We are a socialist party in Victoria who have come together because we think there’s a burning need for a new force that can provide a left alternative to the established political parties.
We only formed in 2018, but we have already shown that there are plenty of people fed up with the status quo who want to vote socialist.
What do Victorian Socialists stand for?
A radical reorganisation of society. And the first element of that is redistribution of wealth and power. Australia is a first world nation. But the lords and monarchs of the middle ages would blush at the inequality of our society.
According to a 2020 UNSW study, the wealth of the top 20% of Australians is 90 times that of the bottom 20%. The average wealth of the top 20% is $3,255,000. For the bottom 20% it’s $36,000.
But that inequality - stark though it is - between the bottom fifth and the top fifth of Australian society - only scratches the surface. The real truth about how divided by class our society is can only be understood when you look at the real rich - the ultra wealthy - and compare their situation to the average person.
Data from the Bloomberg Billionaires Index shows the wealth of Australian billionaires increased by 56% between January 10, 2020, and January 2021. The 10 richest billionaires increased their wealth by over $68 billion.
Meanwhile wages continue to stagnate for those workers still lucky enough to have jobs. Young workers today have never been less likely to be able to buy a house.
There is more than enough to go around in Australia. The problem is it doesn’t go around. The wealth of society is hoarded by a tiny minority who control not just the riches, but also the politics and the politicians of this country.
Victorian Socialist candidates, if elected, will fight for a radical redistribution of wealth and power. Give us 100 days in parliament, and we will give you 100 ways we will fight to take power from the elite and return it to those who created the wealth in the first place.
How does Victorian Socialists think it can change politics?
There’s a narrative - a false narrative - that has built up over the past 30 years. It’s that the divide in our society is between a socially progressive elite and a socially reactionary but economically social-democratic working class. This narrative is most energetically championed by the Murdoch press (though they ignore the “social democratic concerns of workers” half of the equation), but its biggest enablers are actually the people who the tabloids hound on a daily basis - Labor and the Greens.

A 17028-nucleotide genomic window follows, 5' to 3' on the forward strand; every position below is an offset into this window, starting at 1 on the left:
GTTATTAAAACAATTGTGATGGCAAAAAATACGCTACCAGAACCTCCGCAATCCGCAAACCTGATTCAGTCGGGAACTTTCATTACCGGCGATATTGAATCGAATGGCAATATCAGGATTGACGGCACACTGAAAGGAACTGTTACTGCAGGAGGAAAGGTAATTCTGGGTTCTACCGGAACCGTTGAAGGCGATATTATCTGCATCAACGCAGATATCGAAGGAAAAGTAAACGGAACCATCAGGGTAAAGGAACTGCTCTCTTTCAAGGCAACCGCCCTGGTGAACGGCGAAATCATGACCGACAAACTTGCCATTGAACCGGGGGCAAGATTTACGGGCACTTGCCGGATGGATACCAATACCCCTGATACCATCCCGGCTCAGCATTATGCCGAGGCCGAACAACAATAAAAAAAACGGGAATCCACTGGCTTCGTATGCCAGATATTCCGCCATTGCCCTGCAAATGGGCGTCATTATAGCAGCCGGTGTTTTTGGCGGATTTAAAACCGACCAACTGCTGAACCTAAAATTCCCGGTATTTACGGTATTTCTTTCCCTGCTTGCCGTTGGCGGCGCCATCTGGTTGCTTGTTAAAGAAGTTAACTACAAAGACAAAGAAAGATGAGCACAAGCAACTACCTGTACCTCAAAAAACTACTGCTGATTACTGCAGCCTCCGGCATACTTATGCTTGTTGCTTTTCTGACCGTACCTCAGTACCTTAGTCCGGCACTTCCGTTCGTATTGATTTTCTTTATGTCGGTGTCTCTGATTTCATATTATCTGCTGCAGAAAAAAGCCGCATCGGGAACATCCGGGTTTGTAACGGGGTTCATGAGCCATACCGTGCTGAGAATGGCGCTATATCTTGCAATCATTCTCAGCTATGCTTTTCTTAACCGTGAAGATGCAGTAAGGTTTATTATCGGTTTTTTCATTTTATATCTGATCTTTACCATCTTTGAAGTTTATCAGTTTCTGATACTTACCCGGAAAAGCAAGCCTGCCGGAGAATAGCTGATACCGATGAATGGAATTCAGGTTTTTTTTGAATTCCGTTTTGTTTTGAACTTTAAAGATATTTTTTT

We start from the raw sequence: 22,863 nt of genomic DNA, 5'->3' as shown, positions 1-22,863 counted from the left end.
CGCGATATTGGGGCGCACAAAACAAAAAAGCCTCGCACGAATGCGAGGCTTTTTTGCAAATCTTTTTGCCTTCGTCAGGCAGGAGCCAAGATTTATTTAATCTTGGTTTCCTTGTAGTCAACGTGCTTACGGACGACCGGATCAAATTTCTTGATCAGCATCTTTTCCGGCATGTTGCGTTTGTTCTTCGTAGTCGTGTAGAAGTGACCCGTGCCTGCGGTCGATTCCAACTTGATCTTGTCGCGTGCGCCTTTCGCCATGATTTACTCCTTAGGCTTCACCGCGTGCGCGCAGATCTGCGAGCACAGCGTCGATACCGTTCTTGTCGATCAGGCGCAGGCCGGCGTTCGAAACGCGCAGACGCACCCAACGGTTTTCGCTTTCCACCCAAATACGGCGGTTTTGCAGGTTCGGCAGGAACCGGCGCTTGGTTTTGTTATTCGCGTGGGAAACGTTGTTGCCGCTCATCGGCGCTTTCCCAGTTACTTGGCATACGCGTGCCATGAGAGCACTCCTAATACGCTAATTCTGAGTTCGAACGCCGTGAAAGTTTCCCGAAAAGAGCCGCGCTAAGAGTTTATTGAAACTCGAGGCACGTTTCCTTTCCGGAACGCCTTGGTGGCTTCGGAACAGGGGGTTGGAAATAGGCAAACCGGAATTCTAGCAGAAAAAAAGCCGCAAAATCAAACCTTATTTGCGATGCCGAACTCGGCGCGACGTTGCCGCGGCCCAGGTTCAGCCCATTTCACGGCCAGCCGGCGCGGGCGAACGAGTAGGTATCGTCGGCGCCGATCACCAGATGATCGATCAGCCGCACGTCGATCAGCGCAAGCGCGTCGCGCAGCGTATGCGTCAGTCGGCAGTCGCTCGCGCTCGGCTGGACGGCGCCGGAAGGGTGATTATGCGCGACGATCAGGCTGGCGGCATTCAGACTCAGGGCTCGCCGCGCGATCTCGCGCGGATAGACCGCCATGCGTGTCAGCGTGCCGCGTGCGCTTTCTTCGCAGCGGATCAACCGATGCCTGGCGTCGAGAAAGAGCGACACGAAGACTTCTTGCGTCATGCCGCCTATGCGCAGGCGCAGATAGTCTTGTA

Labor thinks it has to go along with every reactionary Liberal policy on social issues to hold onto what’s left of its blue collar working class base. The Greens think the working class is a write off, and pin their hopes for political success on the liberal middle class who increasingly populate the inner city.
On paper, the Greens are much better than Labor. The ALP actually votes for reactionary Liberal policies on refugees, military spending, and all the rest, and reverses virtually none of them when they are in office. The Greens, by contrast, have decent, if not perfect, policies on workers rights and unions, as well as their vastly better (when compared to the ALP) policies on climate, refugees, war, etc.
But the Greens aren’t serious about representing workers. Their policies say one thing, their practice says another. Greens campaign money flows overwhelmingly to the gentrified inner city seats where they think they can knock off Labor. Greens political operatives will openly tell you that they think “demographic changes are on their side” in these areas - by which they mean the fact that working class migrant communities are being driven out of the inner north and west and replaced with middle class university educated whites.
At the same time the Greens are completely uninterested in the electorates where Victoria’s multicultural working class is concentrated. Those seats are Labor heartlands, but that doesn’t mean Labor is loved there. In places like Broadmeadows, people hate the ALP. They still vote Labor, but if a serious alternative was on offer, they would switch in a second.
But for the Greens, these are not “their people”. They aren’t interested.
Well, Victorian Socialists are. When we ran our first campaign in 2018 we were told we wouldn’t get a vote far beyond Richmond. The people who told us that shut up when results started coming in, giving us over 10% on our first outing in the central Broadmeadows booths. Since then we have campaigned in suburbs across the north and west of Melbourne, and begun to make significant inroads in working class electorates.
Our argument is that you can build a political force in Melbourne politics that can both win over the left-liberal vote in the inner city, and also get the support of workers in the outer northern and western suburbs.
We think it is possible to build a political movement that can fight racism and class-exploitation at the same time. A movement that understands that genuinely progressive politics has always started by organising working class communities to fight for their own interests.
The rise of the faux-populism of the Trumpist right, which taps into justifiable hostility to an elite liberal establishment who bend the knee to socially progressive causes while at the same time propping up the system that ensures the continuation of systemic racism and oppression, poses a challenge for the left. Can we provide an alternative that fights for working class interests and stands against the ruling class elite, while at the same time being uncompromising champions of every other downtrodden and oppressed community?
We don’t know if we can do it, but we know no one else will. So we are going to put our heart and soul into trying. If you agree it is worth trying, join Victorian Socialists today.